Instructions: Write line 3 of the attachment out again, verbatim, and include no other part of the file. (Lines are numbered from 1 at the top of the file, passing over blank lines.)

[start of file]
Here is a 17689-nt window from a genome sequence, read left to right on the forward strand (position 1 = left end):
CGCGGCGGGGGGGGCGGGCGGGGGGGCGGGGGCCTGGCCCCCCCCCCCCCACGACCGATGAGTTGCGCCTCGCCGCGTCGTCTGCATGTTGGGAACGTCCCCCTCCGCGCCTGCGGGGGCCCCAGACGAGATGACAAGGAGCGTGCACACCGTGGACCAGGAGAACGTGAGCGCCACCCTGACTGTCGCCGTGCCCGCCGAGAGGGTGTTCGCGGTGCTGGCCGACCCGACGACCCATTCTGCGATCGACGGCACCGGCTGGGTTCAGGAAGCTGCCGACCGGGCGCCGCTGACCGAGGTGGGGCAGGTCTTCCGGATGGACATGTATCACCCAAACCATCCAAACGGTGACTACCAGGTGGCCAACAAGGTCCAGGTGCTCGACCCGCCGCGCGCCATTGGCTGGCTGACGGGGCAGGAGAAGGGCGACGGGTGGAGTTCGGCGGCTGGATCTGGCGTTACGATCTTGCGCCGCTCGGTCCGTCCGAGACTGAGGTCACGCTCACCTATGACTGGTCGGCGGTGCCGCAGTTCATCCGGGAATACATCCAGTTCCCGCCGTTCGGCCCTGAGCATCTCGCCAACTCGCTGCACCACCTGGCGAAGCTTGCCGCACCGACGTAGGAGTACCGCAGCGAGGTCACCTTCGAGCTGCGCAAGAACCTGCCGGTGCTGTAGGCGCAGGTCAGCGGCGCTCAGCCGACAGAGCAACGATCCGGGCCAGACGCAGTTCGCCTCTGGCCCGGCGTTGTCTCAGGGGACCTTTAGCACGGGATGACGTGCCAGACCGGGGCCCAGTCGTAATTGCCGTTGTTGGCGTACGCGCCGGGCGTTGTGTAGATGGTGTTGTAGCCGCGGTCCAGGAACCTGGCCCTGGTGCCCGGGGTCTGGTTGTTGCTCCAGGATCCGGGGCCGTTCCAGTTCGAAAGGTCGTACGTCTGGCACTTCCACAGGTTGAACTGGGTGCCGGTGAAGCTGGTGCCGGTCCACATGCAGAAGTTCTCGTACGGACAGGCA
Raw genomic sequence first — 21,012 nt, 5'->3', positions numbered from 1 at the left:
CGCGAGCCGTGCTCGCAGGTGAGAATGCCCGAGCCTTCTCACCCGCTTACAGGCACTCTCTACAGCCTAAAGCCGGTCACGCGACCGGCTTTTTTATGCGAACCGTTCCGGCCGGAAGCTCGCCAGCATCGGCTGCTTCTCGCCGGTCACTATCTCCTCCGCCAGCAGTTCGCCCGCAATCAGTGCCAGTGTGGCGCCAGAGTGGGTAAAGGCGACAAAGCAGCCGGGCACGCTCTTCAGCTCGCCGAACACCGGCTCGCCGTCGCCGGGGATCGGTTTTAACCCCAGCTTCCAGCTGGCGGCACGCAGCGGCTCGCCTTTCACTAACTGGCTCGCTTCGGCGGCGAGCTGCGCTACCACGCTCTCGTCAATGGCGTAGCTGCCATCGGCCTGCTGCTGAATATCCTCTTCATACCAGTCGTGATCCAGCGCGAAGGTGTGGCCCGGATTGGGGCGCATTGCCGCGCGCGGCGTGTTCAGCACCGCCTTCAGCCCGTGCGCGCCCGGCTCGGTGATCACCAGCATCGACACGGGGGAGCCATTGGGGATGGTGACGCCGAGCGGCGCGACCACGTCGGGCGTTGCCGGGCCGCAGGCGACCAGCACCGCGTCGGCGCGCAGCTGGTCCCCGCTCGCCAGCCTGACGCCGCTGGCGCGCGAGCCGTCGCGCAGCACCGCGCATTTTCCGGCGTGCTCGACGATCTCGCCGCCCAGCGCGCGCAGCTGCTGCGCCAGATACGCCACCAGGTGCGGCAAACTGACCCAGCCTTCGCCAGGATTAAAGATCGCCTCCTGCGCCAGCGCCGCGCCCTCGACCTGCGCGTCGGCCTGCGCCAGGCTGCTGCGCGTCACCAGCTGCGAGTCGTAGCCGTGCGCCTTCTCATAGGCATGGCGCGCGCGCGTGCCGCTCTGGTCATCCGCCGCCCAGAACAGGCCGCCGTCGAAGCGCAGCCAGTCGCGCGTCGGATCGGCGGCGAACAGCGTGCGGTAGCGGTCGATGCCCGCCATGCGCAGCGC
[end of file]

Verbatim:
Raw genomic sequence first — 21,012 nt, 5'->3', positions numbered from 1 at the left: